In Gaza, Hamas is clearly watching the events in Afghanistan closely, which might reinforce its thinking that the takeover of the strip in 2007 was the right move that the international community will ultimately recognise. In fact, Hamas’s political bureau chief Ismail Haniya called Taliban leader Abdul Ghani Baradar to congratulate him on August 17. Two days earlier, Hamas leader Moussa Abu Marzouk wrote on Twitter that the Taliban “was not deceived by flashy words such as democracy and elections, nor by false promises”. This statement shows that there is a growing debate within Hamas whether it should continue pushing for Palestinian elections to be held after the group emerged more powerful following the latest war with Israel.
In Lebanon, Hezbollah is taking notes and probably considering that if it survives long enough the current Lebanese collapse, it may be able to produce again an internationally recognised government that facilitates its interests.
In Yemen, the Houthis might feel more encouraged to continue their fight to dominate the country. On August 15, Houthis spokesperson Mohammad Abdel Salam posted a tweet, subtly directed at the Yemeni government, in which he said that seeking foreign intervention is “a crime that does not produce a state nor an army, but rather leads to loss, humiliation and shame”.
As the Taliban was advancing in Afghanistan, non-armed Islamist groups in the Arab world faced another setback with Tunisian President Kais Saied sacking the government led by the Ennahda party, with the help of the military. Events in Afghanistan might deepen the political divide between moderates and extremists in these movements on how to approach governance and political compromise.
These Arab autocratic regimes are also drawing some conclusions on the US withdrawal from Afghanistan. Some are likely reading these developments as the US signalling that “you can kill or oppress your people as long as you do not threaten our interests in the process”. It is also likely that after the withdrawal from Afghanistan, Washington might once again prioritise terrorism cooperation in dealing with Arab authoritarians. Biden, who ran on a platform of democracy promotion and human rights, has already skirted these issues in Afghanistan as well as in his approach to events in Egypt and Tunisia.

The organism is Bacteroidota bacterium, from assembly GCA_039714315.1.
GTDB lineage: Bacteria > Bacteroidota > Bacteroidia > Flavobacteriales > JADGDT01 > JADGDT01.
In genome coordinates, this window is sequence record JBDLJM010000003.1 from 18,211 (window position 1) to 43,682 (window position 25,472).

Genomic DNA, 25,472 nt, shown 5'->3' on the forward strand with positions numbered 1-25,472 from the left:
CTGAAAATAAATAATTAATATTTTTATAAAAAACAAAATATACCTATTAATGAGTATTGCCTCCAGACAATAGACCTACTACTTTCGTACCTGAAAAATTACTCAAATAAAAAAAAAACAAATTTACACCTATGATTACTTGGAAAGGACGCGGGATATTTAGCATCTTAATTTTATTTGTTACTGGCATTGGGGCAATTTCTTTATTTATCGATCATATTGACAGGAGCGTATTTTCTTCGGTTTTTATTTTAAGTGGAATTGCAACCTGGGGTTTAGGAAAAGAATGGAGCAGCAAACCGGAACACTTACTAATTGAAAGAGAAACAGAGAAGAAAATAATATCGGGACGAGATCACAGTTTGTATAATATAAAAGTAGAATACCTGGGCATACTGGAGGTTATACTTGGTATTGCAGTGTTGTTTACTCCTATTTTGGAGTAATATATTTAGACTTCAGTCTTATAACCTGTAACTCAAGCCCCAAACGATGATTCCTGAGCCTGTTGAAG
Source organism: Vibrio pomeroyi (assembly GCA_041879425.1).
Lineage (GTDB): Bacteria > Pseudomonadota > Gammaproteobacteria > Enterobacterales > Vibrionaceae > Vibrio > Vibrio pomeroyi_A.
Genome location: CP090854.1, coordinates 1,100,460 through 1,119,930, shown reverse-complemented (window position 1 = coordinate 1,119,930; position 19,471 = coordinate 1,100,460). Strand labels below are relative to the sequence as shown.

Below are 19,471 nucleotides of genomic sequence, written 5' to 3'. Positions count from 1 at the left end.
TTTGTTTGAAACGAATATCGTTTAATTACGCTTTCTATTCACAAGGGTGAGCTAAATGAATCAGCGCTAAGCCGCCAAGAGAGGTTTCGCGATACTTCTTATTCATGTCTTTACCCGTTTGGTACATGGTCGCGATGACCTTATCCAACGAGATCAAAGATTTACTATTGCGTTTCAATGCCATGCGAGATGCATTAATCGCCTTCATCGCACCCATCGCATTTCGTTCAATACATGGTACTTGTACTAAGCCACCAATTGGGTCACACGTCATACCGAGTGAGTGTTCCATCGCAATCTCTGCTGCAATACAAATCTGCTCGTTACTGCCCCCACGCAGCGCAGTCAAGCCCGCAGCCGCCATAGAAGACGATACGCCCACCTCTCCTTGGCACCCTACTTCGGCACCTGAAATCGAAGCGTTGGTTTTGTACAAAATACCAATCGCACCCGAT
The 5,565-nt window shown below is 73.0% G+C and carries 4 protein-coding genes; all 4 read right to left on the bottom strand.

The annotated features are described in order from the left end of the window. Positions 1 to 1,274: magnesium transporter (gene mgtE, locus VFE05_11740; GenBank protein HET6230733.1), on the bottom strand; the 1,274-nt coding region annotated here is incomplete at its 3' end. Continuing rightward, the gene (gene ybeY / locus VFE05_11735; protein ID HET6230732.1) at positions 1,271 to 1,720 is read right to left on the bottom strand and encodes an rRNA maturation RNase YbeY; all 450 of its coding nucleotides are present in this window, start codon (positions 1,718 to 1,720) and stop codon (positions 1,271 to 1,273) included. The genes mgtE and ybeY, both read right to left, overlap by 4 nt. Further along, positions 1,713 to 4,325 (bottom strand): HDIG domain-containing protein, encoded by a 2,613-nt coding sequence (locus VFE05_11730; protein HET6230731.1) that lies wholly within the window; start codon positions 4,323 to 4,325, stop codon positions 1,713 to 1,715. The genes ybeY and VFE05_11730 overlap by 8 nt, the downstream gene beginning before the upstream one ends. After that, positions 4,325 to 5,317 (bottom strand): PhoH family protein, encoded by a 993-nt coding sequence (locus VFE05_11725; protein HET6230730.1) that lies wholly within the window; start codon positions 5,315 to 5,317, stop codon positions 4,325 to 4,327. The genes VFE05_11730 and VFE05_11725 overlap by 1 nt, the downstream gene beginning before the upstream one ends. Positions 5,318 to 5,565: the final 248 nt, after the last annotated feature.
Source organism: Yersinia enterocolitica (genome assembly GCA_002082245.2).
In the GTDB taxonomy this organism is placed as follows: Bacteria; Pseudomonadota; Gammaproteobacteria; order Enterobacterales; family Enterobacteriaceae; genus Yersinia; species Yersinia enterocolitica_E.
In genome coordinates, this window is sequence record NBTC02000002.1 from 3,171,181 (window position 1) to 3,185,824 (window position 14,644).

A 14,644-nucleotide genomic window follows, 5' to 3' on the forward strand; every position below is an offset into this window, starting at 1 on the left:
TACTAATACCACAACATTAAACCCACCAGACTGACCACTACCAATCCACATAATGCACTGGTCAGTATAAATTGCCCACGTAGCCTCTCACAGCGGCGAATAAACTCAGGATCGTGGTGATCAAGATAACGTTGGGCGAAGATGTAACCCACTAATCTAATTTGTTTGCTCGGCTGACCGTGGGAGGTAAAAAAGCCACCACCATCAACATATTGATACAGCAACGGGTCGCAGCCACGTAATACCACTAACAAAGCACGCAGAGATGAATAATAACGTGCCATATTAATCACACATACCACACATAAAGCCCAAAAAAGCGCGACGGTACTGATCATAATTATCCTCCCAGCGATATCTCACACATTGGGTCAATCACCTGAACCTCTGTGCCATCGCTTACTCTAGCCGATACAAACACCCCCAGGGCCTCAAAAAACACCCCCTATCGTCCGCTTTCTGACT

Some local dictators, who in the past may have been isolated, may be hoping for a comeback on the international political scene. Syrian President Bashar al-Assad, for example, may be thinking that if the Taliban can get to negotiate directly with the US and derive international legitimacy, why couldn’t he?
The US move in Afghanistan will most probably reinvigorate the long-held battle between and among Islamists and authoritarian regimes in the Middle East.
The US withdrawal from Afghanistan is likely to give more momentum to the geopolitical battles that extend to the Middle East. China, Russia, Turkey and Iran are already working to fill the US vacuum in Afghanistan and have indicated that they will pursue formal relations with the Taliban and are ready to recognise a Taliban government in Kabul.
This will increase their clout in the Middle East as alternative forces to the US. They are all happy to see the US leave, invested in maintaining stability in Afghanistan, wary of intervening militarily, and might find ways to make deals that further weaken US influence.
The Biden administration has failed to plan the transition of the Kabul airport’s control from NATO to Turkey, and now Ankara is eyeing to invest in Afghanistan on its own, by moving closer to the Taliban following the footsteps of Russia and China. This might ultimately add more layers of tension to US-Turkish relations and strengthen the alliance between Moscow and Ankara.
Iran, meanwhile, looks forward to not having US forces on its eastern borders but has had a complex relationship with the Taliban. Iranian security forces, already overstretched in the Middle East, will now have to worry about the border with Afghanistan and potentially an influx of refugees.
The US withdrawal from Afghanistan offers opportunities and challenges for these emerging powers. Moscow will now have a new bargaining card that it might play to pressure the US for concessions in Syria and beyond. The Biden administration will need Russian and Chinese support to contain the Taliban when needed through the United Nations Security Council and diplomacy. The US showed vulnerability once again, which will only reinforce the geopolitical competition in both South Asia and the Middle East.
The views expressed in this article are the author’s own and do not necessarily reflect Al Jazeera’s editorial stance.